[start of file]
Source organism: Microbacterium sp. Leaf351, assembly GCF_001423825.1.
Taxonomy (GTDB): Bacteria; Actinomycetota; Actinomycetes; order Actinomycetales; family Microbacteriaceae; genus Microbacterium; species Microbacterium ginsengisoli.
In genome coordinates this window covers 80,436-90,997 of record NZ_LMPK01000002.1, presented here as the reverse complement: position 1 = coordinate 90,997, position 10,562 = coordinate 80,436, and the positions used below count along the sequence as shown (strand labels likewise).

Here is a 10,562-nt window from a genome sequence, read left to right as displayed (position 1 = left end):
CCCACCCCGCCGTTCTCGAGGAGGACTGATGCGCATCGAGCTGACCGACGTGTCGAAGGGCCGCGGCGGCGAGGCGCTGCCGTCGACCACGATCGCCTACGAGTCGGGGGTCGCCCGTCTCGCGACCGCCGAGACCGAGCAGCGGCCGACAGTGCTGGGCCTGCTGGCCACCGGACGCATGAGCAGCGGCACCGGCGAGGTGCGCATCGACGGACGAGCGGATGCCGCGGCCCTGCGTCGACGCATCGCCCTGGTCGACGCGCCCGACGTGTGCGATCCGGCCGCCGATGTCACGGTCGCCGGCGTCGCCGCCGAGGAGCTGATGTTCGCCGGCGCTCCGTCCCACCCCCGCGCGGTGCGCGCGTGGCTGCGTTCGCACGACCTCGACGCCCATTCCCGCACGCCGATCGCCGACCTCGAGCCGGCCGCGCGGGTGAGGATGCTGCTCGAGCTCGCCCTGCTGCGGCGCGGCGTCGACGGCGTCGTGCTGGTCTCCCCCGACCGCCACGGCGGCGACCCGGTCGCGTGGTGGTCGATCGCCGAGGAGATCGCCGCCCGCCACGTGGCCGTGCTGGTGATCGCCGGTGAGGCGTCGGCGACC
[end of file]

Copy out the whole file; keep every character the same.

Source organism: Microbacterium sp. Leaf351, assembly GCF_001423825.1.
Taxonomy (GTDB): Bacteria; Actinomycetota; Actinomycetes; order Actinomycetales; family Microbacteriaceae; genus Microbacterium; species Microbacterium ginsengisoli.
In genome coordinates this window covers 80,436-90,997 of record NZ_LMPK01000002.1, presented here as the reverse complement: position 1 = coordinate 90,997, position 10,562 = coordinate 80,436, and the positions used below count along the sequence as shown (strand labels likewise).

Here is a 10,562-nt window from a genome sequence, read left to right as displayed (position 1 = left end):
CCCACCCCGCCGTTCTCGAGGAGGACTGATGCGCATCGAGCTGACCGACGTGTCGAAGGGCCGCGGCGGCGAGGCGCTGCCGTCGACCACGATCGCCTACGAGTCGGGGGTCGCCCGTCTCGCGACCGCCGAGACCGAGCAGCGGCCGACAGTGCTGGGCCTGCTGGCCACCGGACGCATGAGCAGCGGCACCGGCGAGGTGCGCATCGACGGACGAGCGGATGCCGCGGCCCTGCGTCGACGCATCGCCCTGGTCGACGCGCCCGACGTGTGCGATCCGGCCGCCGATGTCACGGTCGCCGGCGTCGCCGCCGAGGAGCTGATGTTCGCCGGCGCTCCGTCCCACCCCCGCGCGGTGCGCGCGTGGCTGCGTTCGCACGACCTCGACGCCCATTCCCGCACGCCGATCGCCGACCTCGAGCCGGCCGCGCGGGTGAGGATGCTGCTCGAGCTCGCCCTGCTGCGGCGCGGCGTCGACGGCGTCGTGCTGGTCTCCCCCGACCGCCACGGCGGCGACCCGGTCGCGTGGTGGTCGATCGCCGAGGAGATCGCCGCCCGCCACGTGGCCGTGCTGGTGATCGCCGGTGAGGCGTCGGCGACC